Following find an interview with author Finn Bell.
What is the name of the book and when was it published?
Dead Lemons was self-published online as an ebook only in July 2016 (and has still not been paper published – I’m still looking for an agent).
What’s the book’s first line?
‘Dying, when you actually get busy doing the very last of it, can make you think about strange things.’
What’s the book about? Give us the “pitch”.
In the far south a young girl goes missing, lost without trace in the wilderness beyond her remote family cottage. A year later her father disappears in the same place. Then nothing. At all.
Eventually the years grow over the grief. The decades wear away the questions, life flows past the forgotten tragedy. Until Finn moves into the abandoned home, looking for a fresh start. A place to heal himself far from his old problems. But rebuilding life is complicated by chance encounters and odd occurrences leaving Finn with the growing suspicion that the people here are harboring a terrible secret. Suspicion turns to obsession the deeper Finn digs while also facing steadily escalating dangers in the here-and-now. Soon Finn’s own journey of recovery becomes inextricably linked with his need to unravel the mystery. Past and present finally collide when Finn starts to learn the truth about this place and himself. Now he must choose between exoneration and condemnation, justice and vengeance.
If they made your book into a movie, who would you like to see play the main character(s)?
As the main character either Christian Bale or Charlize Theron.
What inspired you to write the book? A particular person? An event?
With a background in forensics and counselling I’ve worked in charities, night shelters, hospitals and prisons where people have told me absolutely amazing things spanning the human condition from wondrous to grotesque. Eventually those things started following me home and writing about them helped me cope. All my books, based on a scaffold of true crime and events from this time, draw on case files, prison interviews, court reports and police records. (People tend not to believe it but the most insane parts of the story are usually to true ones.)
What’s the most distinctive thing about the main character? Who-real or fictional-would you say the character reminds you of?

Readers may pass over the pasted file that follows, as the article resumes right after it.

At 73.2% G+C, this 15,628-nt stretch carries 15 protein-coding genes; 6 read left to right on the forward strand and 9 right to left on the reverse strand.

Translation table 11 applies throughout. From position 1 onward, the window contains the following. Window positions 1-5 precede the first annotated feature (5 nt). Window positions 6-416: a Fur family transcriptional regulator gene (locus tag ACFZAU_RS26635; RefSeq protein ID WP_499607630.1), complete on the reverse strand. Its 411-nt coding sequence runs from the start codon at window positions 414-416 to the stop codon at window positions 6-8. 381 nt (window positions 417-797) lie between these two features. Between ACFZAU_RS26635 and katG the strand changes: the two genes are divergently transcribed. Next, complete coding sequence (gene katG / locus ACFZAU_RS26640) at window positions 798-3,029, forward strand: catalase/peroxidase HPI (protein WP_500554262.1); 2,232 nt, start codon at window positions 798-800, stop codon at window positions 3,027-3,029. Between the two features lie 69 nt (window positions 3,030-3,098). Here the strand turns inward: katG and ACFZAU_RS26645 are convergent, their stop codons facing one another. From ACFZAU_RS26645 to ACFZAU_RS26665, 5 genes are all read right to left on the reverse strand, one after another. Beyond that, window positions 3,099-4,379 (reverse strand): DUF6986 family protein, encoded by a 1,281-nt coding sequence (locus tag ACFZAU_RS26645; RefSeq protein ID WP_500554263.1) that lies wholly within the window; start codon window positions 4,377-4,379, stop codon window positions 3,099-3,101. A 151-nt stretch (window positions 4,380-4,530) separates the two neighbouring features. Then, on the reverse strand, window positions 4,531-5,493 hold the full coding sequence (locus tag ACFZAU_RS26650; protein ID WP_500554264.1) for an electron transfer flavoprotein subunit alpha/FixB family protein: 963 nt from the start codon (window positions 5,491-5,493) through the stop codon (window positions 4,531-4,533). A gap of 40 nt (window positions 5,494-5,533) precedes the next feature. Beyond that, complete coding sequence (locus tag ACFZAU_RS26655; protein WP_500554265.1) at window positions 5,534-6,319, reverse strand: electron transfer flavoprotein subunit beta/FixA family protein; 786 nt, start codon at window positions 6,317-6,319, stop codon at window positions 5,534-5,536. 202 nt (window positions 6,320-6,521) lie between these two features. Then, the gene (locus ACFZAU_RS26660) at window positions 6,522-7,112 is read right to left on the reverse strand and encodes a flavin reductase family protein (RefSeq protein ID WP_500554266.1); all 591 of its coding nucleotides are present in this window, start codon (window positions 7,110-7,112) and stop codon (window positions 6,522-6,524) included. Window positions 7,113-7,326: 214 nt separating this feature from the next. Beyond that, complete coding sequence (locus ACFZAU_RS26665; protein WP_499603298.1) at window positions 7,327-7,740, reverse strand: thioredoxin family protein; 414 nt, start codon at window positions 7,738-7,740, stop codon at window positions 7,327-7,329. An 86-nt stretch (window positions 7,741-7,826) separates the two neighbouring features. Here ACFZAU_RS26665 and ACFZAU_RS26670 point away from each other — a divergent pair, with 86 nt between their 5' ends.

All the bad parts of the main character (and there’s many) are based on my own flaws (of which, trust me, I have more than enough) and the good parts on people I’ve met who I wish I was more like. What made me want to write him was the idea of luck. I kept thinking how fortunate we all are.
How many dumb, stupid (and typically impatiently selfish) things we all do (too often) and how unusually common it is to keep getting away with it. How many risks do we knowingly take? With the big things and the small things – like our health, our conscience, the people we care about, or even just driving to work too fast. Then I thought what would happen if all that luck we don’t even know is there suddenly ran out? What if we didn’t get away with anything. At all. What if we paid for every bad choice? What if there was always a consequence? That’s the main character – someone whose living beyond his luck. Someone who is made to pay for every bad thing he’s done.
What’s the main reason someone should really read this book?
Read it because it’s not like anything you’ve read before. It starts with Finn, a paralyzed, recovering alcoholic, hanging upside down from a cliff at the southernmost tip of New Zealand, nothing between him and Antarctica. Trapped and dying between a rock and his wheelchair, he watches his blood trickle to the sea below. From here the story shifts between a past where his attempts at starting a new life inadvertently disturb a darker, older secret and the dangerous present this creates: He must escape this cliff, and survive those coming for him to tell the truth he alone sees. Hidden in plain sight. This book is unique: An exotic setting, a strange culture, percolating an intricate murder mystery and gruesome survival story through the unusual themes of logo-therapy, Murderball, gold rushes and whaling at the very bottom of the world.